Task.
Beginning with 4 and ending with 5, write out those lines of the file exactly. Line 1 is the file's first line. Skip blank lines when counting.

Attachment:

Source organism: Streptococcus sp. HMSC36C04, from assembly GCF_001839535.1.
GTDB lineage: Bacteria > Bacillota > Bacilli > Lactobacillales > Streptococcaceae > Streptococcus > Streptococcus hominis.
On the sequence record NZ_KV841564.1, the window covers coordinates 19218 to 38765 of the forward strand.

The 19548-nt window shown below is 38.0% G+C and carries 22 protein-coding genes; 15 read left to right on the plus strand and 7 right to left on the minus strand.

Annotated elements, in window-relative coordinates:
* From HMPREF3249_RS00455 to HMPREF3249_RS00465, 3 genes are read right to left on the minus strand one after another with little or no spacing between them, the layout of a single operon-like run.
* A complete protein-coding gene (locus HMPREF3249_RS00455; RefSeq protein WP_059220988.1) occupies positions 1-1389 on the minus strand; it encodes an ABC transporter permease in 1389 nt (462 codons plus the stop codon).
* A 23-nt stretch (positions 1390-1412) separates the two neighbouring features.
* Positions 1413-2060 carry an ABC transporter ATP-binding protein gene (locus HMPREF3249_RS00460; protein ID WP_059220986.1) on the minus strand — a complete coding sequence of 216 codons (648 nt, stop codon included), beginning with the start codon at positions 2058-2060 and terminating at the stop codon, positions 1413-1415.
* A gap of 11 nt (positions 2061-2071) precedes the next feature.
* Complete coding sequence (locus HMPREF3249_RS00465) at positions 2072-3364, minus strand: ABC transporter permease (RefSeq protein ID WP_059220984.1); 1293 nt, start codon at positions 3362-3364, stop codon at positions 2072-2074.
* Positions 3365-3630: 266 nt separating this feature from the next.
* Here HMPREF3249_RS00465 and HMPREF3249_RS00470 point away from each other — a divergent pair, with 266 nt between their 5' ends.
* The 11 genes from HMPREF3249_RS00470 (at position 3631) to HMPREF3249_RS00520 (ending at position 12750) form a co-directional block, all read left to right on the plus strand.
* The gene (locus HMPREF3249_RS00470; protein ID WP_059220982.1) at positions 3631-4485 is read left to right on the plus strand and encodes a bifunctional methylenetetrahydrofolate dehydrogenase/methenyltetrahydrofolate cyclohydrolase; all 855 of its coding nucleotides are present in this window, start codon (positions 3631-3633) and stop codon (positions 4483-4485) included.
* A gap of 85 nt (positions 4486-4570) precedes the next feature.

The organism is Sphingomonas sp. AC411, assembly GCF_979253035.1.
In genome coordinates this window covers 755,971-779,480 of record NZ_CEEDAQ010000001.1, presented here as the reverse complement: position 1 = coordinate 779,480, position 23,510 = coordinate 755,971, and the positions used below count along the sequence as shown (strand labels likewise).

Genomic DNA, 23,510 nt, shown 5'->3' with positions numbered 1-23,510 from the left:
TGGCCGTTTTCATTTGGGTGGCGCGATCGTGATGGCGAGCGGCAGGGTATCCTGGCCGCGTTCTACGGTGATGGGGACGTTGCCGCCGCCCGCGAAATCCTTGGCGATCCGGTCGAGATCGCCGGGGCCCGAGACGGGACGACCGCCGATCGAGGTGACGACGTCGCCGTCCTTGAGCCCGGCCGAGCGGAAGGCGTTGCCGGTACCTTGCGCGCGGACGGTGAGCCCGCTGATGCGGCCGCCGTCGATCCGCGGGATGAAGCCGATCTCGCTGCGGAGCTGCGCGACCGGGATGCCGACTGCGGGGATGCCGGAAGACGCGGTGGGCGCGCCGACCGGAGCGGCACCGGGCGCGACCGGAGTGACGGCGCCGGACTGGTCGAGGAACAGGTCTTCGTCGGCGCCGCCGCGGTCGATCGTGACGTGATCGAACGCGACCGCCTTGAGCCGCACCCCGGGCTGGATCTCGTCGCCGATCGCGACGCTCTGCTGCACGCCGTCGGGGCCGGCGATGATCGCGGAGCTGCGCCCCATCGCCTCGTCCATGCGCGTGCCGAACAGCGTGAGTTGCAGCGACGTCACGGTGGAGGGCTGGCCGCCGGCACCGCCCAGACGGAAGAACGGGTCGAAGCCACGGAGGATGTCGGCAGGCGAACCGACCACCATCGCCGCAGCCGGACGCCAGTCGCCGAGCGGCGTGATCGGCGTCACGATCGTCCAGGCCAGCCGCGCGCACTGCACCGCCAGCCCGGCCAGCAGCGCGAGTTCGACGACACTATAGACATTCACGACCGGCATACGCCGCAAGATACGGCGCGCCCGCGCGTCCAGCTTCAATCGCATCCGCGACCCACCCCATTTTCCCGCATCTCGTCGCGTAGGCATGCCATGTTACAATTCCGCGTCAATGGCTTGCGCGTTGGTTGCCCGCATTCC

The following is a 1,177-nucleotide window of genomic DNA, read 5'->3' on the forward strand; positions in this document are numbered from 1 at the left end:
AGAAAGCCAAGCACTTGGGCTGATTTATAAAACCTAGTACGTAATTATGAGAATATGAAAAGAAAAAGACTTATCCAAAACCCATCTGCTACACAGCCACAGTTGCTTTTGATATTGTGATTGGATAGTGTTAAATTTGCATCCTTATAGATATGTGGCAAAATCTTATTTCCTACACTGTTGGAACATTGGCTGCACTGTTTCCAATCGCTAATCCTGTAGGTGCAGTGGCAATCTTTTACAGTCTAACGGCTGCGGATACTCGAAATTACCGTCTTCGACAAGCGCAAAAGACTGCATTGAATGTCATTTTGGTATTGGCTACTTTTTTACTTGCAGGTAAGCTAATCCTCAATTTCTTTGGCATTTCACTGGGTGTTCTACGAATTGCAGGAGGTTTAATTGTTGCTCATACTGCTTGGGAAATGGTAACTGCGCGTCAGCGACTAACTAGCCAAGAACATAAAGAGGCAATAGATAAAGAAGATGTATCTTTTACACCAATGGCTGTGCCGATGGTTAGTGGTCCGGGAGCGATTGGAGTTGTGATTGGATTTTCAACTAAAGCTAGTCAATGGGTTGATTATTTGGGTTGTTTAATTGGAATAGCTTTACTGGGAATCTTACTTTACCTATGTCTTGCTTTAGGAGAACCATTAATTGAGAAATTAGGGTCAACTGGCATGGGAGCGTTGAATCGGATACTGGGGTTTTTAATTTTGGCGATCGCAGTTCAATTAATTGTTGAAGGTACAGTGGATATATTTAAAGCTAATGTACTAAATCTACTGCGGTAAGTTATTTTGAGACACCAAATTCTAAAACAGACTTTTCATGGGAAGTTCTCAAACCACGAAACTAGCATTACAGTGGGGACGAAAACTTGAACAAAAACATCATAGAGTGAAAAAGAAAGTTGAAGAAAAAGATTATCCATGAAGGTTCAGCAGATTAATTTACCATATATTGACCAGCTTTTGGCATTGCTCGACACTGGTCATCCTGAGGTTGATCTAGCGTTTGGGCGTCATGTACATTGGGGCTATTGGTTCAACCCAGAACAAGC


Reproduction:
The 19548-nt window shown below is 38.0% G+C and carries 22 protein-coding genes; 15 read left to right on the plus strand and 7 right to left on the minus strand.

Annotated elements, in window-relative coordinates: